The history of February 21 was made when Bangabandhu was in prison. Bangabandhu and his colleague Mohiuddin Ahmed started fasting in Faridpur jail. Salam, Barkat and others laid their lives for the sake of Bangla. On one hand, Muslim League was losing its popularity while Awami League was gaining people’s faith and Bangabandhu was becoming the torchbearer of the party and the people. After his release on February 27, Sheikh Mujib spent few days at home. Regarding the family memories, he wrote: “One morning Renu and I were sitting on the bed and talking, while Hasu and Kamal were playing. Hasu, from time to time, comes to me and calls me by saying ‘abba’, ‘abba’. Kamal only looks. At one point, Kamal said to Hasina, ‘Hasu Apa (sister), Hasu Apa, can I also call your father abba?’ Renu and I both listened. I got up from the bed slowly and took him in my arms and said, ‘I am your abba too.’ Kamal usually did not want to come to me. I realized he couldn't stand it anymore. Even your son can forget you if he doesn’t see you for a long time!”

On April 26, 1952, Bangabandhu took the responsibility of acting General Secretary of Awami League. When he was elected as General Secretary in 1953, he visited the whole of Bangladesh to organize the party. On May 14, 1953, detectives confiscated a letter of Bangabandhu sent to Renu on May 5. He wrote: “Dear Renu, today I got your news of giving birth to a baby boy. Thank you so much. I am very busy, will get on next train. Evers Your Mujib.” But whether the letter was delivered to Renu remained unknown.

Even after winning a landslide victory in the United Front election in 1954, Bangabandhu became the youngest member of the cabinet. But the central government rejected the cabinet and arrested Mujib. Then Bangabandhu asked his wife to go village and take care of his children. From an intelligence report, on June 21, Begum Fazilatunnessa met her husband with three children for the first time. They talked for 20 minutes. Then she met him on July 20 with his mother Sayra Khatun and on August 25 with her three children. The duration of every meeting was 20 minutes and in front of an officer. Bangabandhu got released on December 18, 1954.

Then he got a chance to stay with his family for nearly four years. But in 1958, the Martial Law was issued, Sheikh Mujib was arrested again on October 12. And again, Renu started to visit jail. Thus, she returned to her previous routine for meeting her husband on October 30 with their four children, November 28, December 6 with Sheikh Jamal, December 17, December 21 in 1958, and January 6, 1959, with Sheikh Kamal.

Later in 1959, she also visited to see her husband on January 12, January 27, February 12, February 26 and March 12. During the last meet on March 12, Bangabandhu suggested she hire a low-cost house and sell the jeep. Thus, she met him 22 times at jail before his release on December 17, 1959.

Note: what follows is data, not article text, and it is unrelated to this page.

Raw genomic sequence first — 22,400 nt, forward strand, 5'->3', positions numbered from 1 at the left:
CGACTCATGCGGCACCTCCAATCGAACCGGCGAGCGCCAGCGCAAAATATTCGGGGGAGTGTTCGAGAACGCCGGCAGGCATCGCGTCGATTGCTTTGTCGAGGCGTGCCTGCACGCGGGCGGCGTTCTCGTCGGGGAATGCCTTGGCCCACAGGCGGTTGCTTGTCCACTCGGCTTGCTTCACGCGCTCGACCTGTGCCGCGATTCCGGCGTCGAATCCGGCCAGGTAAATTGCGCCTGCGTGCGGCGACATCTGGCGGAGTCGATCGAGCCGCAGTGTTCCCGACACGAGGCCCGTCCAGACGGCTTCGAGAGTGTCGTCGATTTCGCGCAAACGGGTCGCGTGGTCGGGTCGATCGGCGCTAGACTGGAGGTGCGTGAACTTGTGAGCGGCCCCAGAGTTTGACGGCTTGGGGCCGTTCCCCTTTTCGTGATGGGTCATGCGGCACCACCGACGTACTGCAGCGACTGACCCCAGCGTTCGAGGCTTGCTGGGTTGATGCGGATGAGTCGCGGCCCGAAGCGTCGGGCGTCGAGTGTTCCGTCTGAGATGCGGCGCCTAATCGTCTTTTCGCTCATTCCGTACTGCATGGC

After Bangabandhu was released on December 17, the military government kept surveillance of his activity. In that situation, Bangabandhu joined Alfa Insurance to puzzle the government. His office was at Gulistan and he secretly used it as the centre of his political activity. He and his family realized that this freed life would not sustain for long. So, they were looking for a shelter to stay. Then they started living in the under-constructing house number 677 in Dhanmondi 32 number road which then became the centre point of materializing the dreams of the Bengali nation. Following his release, Bangabandhu became adamant to establish a separate independent Bangladesh state, As a student movement erupted demanding the release of Suhrawardy in February 1962, Bangabandhu was arrested again on February 7. However, he walked out of the jail on June 18. During that time, MA Wazed Mia, VP of Dhaka University’s Fazlul Haque Hall, was in Dhaka Central Jail for his involvement in the education movement. According to his ‘Some Events regarding Bangabandhu Sheikh Mujib and Bangladesh’ book, his family members met Bangabandhu’s wife Fazilatunnessa and his daughter Sheikh Hasina at the jail gate then the two families went to meet Wazed Mia and Bangabandhu.

Six Point Programme and Awami League President Sheikh Mujib

In his 4,682 days of imprisonment, the horrifying chapter started in 1966. He was elected as the president of the Awami League then. As he was continuing a countrywide campaign for the historic Six-Point Programme, the charter of Bengali nation’s freedom, he was arrested from his house on May 8 on allegation of involving in subversive activities. Then he was indicted in the Agartala Conspiracy Case that sparked massive protests across the country forcing the Pakistani government to release him from the conspiracy case on February 22 in 1969. The following day, a massive rally at the Racecourse Maidan (Suhrawardy Udayn) braced him as ‘Bangabandhu (Friend of Bengali).